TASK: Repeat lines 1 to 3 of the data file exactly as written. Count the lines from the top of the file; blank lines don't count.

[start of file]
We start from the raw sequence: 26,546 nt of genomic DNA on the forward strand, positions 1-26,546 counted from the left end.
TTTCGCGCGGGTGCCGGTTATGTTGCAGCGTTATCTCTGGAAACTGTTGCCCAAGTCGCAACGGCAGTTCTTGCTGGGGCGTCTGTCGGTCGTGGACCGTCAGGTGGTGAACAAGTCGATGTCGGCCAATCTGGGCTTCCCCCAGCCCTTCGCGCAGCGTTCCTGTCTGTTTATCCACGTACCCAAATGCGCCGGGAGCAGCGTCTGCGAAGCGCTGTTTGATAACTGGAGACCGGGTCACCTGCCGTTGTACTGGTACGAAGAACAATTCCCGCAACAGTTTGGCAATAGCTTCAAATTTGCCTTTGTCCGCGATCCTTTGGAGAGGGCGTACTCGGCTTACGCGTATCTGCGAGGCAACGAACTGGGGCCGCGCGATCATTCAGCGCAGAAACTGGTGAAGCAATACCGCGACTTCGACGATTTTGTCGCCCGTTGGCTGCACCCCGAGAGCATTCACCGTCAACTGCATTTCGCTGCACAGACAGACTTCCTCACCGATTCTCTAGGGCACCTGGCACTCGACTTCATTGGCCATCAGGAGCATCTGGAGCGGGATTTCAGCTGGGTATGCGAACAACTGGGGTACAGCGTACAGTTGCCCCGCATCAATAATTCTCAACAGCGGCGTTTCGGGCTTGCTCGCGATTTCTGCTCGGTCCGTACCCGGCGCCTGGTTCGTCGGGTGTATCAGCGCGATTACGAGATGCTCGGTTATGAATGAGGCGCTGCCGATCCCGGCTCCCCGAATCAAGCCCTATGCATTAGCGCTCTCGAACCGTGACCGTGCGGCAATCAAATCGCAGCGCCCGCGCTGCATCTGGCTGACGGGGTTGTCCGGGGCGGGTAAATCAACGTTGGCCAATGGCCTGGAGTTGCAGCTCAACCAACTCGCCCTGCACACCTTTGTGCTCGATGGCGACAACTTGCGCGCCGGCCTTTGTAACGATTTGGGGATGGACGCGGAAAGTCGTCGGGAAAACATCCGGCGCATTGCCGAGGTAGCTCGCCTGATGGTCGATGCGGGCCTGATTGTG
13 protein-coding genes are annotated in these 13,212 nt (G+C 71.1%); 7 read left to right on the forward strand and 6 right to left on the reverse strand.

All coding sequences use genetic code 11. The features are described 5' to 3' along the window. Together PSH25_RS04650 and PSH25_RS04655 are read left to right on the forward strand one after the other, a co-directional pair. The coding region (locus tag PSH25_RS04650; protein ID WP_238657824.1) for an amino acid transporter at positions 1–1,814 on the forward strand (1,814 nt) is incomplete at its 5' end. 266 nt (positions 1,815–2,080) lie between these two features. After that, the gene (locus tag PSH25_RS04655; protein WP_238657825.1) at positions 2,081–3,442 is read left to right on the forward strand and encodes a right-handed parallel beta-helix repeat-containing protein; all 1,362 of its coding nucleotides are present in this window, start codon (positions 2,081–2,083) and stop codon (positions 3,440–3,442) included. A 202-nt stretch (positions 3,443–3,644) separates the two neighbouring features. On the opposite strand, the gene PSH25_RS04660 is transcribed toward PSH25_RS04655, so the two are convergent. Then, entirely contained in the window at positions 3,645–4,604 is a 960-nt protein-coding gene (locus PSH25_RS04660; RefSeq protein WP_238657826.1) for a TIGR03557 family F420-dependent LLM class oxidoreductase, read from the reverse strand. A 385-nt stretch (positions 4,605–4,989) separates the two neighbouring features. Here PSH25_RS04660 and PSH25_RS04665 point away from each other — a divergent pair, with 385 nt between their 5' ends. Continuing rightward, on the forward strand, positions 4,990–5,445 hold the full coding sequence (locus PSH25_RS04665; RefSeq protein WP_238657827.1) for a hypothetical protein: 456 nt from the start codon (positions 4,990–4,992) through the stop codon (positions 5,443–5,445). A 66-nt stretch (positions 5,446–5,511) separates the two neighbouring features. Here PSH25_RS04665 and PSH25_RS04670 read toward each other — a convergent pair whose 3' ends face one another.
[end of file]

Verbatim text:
We start from the raw sequence: 26,546 nt of genomic DNA on the forward strand, positions 1-26,546 counted from the left end.
TTTCGCGCGGGTGCCGGTTATGTTGCAGCGTTATCTCTGGAAACTGTTGCCCAAGTCGCAACGGCAGTTCTTGCTGGGGCGTCTGTCGGTCGTGGACCGTCAGGTGGTGAACAAGTCGATGTCGGCCAATCTGGGCTTCCCCCAGCCCTTCGCGCAGCGTTCCTGTCTGTTTATCCACGTACCCAAATGCGCCGGGAGCAGCGTCTGCGAAGCGCTGTTTGATAACTGGAGACCGGGTCACCTGCCGTTGTACTGGTACGAAGAACAATTCCCGCAACAGTTTGGCAATAGCTTCAAATTTGCCTTTGTCCGCGATCCTTTGGAGAGGGCGTACTCGGCTTACGCGTATCTGCGAGGCAACGAACTGGGGCCGCGCGATCATTCAGCGCAGAAACTGGTGAAGCAATACCGCGACTTCGACGATTTTGTCGCCCGTTGGCTGCACCCCGAGAGCATTCACCGTCAACTGCATTTCGCTGCACAGACAGACTTCCTCACCGATTCTCTAGGGCACCTGGCACTCGACTTCATTGGCCATCAGGAGCATCTGGAGCGGGATTTCAGCTGGGTATGCGAACAACTGGGGTACAGCGTACAGTTGCCCCGCATCAATAATTCTCAACAGCGGCGTTTCGGGCTTGCTCGCGATTTCTGCTCGGTCCGTACCCGGCGCCTGGTTCGTCGGGTGTATCAGCGCGATTACGAGATGCTCGGTTATGAATGAGGCGCTGCCGATCCCGGCTCCCCGAATCAAGCCCTATGCATTAGCGCTCTCGAACCGTGACCGTGCGGCAATCAAATCGCAGCGCCCGCGCTGCATCTGGCTGACGGGGTTGTCCGGGGCGGGTAAATCAACGTTGGCCAATGGCCTGGAGTTGCAGCTCAACCAACTCGCCCTGCACACCTTTGTGCTCGATGGCGACAACTTGCGCGCCGGCCTTTGTAACGATTTGGGGATGGACGCGGAAAGTCGTCGGGAAAACATCCGGCGCATTGCCGAGGTAGCTCGCCTGATGGTCGATGCGGGCCTGATTGTG
13 protein-coding genes are annotated in these 13,212 nt (G+C 71.1%); 7 read left to right on the forward strand and 6 right to left on the reverse strand.